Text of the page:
9. Were you aware that they are not real?
10. Is there anything that you can do to make the visions appear?
11. Have you tried anything to make them disappear? If so, what?
12. Do the images/visions upset you?
13. Have you told anyone about these images/visions?
Therefore, be sure to ask these patients about the specific nature of their hallucinations (see “CBS Screening Questionnaire,” left). Important questions to ask include: What do the hallucinations look like? Are you aware that they are not real? Does the image talk or interact with you? Does the vision bother or threaten you?

In suspected cases of visual hallucination, it is essential to uncover any potential visual problems. Initially, these individuals may be reluctant to inform you or their PCPs about the hallucinations. If they do not claim to see any unusual images, then you may wish to educate them about CBS, reassure them that it is common in patients with vision loss, and potentially readdress the question about seeing hallucinations. Should the patient subsequently mention their hallucination (or unusual visual experience), the remainder of the questionnaire can be completed. Of significant importance is question eight, which is intended to determine involvement of any other senses. Sensory involvement is uncharacteristic of CBS—so, if a patient answers “yes,” other causes of visual hallucination should be explored.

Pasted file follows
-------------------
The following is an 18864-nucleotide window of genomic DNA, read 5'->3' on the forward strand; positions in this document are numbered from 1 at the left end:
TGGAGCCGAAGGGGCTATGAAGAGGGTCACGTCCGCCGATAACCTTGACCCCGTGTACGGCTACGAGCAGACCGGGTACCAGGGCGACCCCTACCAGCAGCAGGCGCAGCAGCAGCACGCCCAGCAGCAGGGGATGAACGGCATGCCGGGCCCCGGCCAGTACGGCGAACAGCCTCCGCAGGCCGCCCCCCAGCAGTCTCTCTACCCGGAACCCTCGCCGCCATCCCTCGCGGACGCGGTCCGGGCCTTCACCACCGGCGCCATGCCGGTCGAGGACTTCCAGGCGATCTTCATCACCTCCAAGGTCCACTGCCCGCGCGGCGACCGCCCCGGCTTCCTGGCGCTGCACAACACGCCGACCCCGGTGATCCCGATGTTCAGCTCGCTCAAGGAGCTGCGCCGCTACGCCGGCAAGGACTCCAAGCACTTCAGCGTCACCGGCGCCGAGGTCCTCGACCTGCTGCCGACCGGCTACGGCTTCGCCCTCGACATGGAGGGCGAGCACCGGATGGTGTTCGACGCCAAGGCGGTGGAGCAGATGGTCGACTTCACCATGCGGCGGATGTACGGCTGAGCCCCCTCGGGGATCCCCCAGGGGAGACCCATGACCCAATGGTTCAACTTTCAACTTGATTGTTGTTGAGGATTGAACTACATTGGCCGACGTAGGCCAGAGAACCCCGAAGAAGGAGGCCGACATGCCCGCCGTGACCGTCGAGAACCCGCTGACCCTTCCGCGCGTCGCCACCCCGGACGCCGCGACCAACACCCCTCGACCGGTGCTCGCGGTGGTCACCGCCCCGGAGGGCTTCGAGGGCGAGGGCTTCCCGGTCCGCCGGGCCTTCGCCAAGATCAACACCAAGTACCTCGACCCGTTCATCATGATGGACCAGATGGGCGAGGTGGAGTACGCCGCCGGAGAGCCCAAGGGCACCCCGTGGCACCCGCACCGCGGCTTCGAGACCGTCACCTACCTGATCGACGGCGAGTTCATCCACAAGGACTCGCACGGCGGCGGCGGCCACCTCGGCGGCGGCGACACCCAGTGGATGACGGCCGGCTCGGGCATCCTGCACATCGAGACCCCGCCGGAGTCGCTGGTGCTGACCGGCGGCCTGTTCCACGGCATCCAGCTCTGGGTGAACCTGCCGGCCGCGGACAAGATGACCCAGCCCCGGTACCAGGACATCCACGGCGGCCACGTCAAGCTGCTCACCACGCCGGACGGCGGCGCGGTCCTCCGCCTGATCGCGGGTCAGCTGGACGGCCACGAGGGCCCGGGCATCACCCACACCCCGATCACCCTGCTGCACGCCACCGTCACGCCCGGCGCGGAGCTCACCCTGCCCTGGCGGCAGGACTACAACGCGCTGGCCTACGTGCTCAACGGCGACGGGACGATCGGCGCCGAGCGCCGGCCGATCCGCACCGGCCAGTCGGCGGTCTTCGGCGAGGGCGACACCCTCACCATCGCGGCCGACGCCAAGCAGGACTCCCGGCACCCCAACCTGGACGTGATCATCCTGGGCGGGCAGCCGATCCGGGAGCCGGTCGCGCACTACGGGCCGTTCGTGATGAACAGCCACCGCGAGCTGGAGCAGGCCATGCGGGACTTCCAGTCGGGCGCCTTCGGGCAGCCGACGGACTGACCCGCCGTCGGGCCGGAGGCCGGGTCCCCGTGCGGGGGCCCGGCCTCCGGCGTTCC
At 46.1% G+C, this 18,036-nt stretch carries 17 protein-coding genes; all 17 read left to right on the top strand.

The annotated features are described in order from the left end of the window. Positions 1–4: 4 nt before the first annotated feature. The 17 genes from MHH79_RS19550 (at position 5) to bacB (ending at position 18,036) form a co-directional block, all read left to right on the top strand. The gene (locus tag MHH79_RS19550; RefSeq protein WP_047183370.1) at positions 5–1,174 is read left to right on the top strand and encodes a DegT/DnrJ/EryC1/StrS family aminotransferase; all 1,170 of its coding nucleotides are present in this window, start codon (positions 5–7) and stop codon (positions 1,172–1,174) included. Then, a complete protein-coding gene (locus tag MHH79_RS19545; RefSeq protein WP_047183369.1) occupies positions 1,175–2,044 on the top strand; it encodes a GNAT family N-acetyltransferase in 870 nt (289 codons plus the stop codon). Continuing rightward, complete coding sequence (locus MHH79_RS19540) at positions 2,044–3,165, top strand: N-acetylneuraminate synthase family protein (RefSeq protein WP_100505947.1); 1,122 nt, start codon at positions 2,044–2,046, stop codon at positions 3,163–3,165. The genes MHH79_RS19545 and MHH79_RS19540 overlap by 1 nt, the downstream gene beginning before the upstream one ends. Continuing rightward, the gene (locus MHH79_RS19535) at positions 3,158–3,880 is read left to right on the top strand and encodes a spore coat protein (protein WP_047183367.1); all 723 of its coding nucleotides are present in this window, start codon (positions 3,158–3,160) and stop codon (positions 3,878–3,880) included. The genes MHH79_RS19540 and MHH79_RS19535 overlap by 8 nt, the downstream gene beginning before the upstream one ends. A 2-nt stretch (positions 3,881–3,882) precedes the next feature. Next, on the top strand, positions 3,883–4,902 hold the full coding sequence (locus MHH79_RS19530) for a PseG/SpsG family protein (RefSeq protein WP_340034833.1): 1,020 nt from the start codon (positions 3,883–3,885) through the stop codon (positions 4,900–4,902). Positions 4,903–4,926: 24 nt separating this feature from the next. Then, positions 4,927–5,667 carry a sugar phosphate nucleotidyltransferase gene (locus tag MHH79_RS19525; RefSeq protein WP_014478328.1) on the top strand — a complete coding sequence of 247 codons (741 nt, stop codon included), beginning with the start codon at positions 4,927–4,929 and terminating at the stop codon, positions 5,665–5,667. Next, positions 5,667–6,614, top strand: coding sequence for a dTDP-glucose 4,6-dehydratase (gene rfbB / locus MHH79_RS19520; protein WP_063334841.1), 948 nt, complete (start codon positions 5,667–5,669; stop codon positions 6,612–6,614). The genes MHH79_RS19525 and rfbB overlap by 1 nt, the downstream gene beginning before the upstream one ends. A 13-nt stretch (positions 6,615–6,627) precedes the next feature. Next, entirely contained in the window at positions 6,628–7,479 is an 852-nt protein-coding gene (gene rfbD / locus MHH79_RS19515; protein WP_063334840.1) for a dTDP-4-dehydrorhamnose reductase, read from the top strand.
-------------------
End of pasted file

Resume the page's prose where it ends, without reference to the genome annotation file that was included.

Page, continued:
Ending the Visions

There are numerous triggers and inhibitors of visual hallucinations; however, in CBS patients, the hallucinations may begin and end without any trigger at all. Hallucinations may be precipitated by fatigue, stress, dim lighting conditions, general sensory reduction, increased visual impairment level, rate of vision loss and social isolation. Hallucination inhibitors include repeatedly closing or opening the eyes, increased illumination, talking to or shouting at the hallucinations, and increased social interaction.1,3,4,5,8,9,17

In one case at our clinic, a patient who experienced detailed hallucinations of children stated that, in the privacy of his home, he would swat at the images with his cane to make them disappear because he knew they were not real. But in public places, he dared not swat at these visions for fear they might be real children playing. Our patient determined that he simply had to cover or close his left eye to eliminate the appearance of visions. Currently, there is no accepted treatment modality for CBS. Patient education and reassurance is the mainstay therapy. The goal of most treatments is to improve visual function. Thus, CBS patients require a careful refraction, increased peripheral vision, decreased glare, and increased illumination and contrast.1,3,4,5,7-9,14,18